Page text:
By Gary Miller
During the end of January, outdoor activities get much slower. To be sure, there are ample opportunities like catching crappie and killing ducks, but the weather can be a real hindrance for those of us who like longer and warmer days. I really do wish I had more time to enjoy this time of year. In my early adult days, these few weeks were filled with time at the lake catching fish. Now they are mostly a rest period before the spring comes around. If there is one change in my outdoor activities these next couple of months that I would like to make, it is spending a few days trying to put some fish in the freezer. It seems that my wife likes nothing better than a cooler full walleye or crappie. I think she’s right. My problem is that it’s been several years since I was fluent in knowing exactly where to go to catch these fish. After all, over time, things change. Structure changes, the surrounding environment changes, and fish move as a result. The old places that I once could depend on, may not be as productive as before. For times like these, I need to call a friend who has been catching fish and either beg him to take me or find out where I need to go. The last thing I need to do is spend time guessing, and fishing in a place that has a good history but no present success.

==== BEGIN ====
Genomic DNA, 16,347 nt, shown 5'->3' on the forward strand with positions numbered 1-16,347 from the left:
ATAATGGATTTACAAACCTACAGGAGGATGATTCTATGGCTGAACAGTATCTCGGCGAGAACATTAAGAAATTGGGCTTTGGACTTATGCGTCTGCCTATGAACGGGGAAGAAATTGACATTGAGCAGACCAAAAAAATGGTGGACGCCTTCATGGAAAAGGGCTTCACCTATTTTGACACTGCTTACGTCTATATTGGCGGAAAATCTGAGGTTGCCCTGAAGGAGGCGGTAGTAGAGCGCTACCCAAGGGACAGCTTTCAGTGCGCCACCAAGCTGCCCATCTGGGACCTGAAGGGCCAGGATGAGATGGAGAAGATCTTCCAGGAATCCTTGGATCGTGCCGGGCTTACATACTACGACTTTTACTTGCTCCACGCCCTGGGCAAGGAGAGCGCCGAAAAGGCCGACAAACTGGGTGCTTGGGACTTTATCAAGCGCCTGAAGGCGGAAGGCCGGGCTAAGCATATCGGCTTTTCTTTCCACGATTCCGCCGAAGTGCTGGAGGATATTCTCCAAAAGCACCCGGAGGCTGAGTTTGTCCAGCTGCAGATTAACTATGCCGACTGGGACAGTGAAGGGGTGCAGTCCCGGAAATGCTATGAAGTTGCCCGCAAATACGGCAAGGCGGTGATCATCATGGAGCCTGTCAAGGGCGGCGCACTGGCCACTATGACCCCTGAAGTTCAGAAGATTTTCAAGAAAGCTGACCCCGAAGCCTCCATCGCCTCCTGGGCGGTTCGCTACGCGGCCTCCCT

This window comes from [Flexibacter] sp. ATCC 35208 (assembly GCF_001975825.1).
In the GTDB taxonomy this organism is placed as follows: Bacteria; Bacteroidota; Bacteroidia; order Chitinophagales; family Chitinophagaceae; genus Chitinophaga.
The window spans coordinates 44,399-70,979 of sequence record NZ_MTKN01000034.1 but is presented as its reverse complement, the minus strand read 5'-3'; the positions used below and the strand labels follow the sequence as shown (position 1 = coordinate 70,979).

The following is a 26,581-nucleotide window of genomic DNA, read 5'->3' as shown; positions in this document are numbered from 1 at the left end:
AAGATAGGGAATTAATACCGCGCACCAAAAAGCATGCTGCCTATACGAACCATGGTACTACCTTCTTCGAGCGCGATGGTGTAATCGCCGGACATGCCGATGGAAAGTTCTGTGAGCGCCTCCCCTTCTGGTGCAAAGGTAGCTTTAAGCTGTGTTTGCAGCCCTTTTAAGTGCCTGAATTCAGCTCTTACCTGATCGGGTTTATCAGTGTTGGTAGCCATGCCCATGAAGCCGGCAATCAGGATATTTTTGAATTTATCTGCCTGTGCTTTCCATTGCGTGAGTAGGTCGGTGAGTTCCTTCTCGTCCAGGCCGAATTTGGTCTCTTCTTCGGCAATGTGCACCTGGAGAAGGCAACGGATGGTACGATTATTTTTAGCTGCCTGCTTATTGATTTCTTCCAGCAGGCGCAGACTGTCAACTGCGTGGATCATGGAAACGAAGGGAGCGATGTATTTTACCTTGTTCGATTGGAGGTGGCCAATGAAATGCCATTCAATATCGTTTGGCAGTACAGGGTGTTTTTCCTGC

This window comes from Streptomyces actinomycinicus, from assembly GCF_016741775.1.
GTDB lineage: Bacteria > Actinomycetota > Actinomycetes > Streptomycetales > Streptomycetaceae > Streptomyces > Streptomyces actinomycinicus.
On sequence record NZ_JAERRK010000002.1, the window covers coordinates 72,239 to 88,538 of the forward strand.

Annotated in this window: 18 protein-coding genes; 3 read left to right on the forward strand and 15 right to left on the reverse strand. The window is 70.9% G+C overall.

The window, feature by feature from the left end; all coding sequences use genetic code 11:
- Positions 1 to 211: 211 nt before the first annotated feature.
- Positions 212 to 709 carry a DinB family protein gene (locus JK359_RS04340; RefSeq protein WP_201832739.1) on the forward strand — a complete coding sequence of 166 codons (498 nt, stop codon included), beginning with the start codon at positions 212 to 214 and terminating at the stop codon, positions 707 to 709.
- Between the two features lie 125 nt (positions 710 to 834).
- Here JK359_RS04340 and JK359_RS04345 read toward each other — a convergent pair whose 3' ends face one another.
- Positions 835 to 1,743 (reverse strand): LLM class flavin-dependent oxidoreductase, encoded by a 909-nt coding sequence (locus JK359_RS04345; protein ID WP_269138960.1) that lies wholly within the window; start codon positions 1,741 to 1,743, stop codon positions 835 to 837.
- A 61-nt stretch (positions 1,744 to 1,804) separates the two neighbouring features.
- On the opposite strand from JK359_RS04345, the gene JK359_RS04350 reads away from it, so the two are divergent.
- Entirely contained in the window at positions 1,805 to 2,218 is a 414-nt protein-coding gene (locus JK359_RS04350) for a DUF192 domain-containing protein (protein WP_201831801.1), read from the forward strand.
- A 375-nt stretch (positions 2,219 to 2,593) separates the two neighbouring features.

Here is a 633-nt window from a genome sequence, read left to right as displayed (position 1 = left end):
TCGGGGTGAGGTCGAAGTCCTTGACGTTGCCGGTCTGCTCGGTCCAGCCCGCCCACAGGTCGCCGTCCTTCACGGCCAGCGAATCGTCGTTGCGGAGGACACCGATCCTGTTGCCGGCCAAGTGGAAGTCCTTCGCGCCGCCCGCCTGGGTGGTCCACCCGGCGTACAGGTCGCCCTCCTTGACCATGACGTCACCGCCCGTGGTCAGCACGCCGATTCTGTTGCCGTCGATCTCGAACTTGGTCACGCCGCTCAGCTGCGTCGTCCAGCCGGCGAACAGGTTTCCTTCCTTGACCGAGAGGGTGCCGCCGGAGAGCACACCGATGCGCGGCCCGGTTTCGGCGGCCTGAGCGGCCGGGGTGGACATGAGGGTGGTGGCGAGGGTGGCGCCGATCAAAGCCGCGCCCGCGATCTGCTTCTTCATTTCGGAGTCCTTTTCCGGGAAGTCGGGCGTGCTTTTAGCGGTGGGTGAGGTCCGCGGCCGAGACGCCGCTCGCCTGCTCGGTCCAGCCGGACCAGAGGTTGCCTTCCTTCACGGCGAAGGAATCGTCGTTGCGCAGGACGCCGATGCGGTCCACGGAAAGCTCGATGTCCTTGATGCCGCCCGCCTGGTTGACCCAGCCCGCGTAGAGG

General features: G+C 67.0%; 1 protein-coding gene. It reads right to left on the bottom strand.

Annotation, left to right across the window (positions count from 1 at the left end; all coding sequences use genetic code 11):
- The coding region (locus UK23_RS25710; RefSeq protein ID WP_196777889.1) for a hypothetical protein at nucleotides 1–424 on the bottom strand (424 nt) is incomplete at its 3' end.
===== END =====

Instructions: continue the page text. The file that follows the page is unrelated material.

What goes for fish also goes for more important things – like one’s church life. Things change. Some places that once were vibrant and active are now only holding on. Some of this is no one’s fault. It could be that the population dropped or moved to another part of the area. The problem, however, is not how it happened but what are we going to do about it. Let me give you one example.
For many years, I caught striped bass on the Cherokee Lake. Then something happened and the numbers declined and fishing for those bass no longer was an option. We had two choices; we could move to another spot or change what we were doing in order to reach the other fish that were still there. We stayed where we were, switched baits, and begin to catch largemouth with just as much success as we previously had with the striped bass. A church can do the same thing. They can either move to another place or they can reevaluate and change tactics in order to reach the new people who are there. There is no other choice because quitting fishing is not an option.
Gary Miller can be reached via e-mail at email@example.com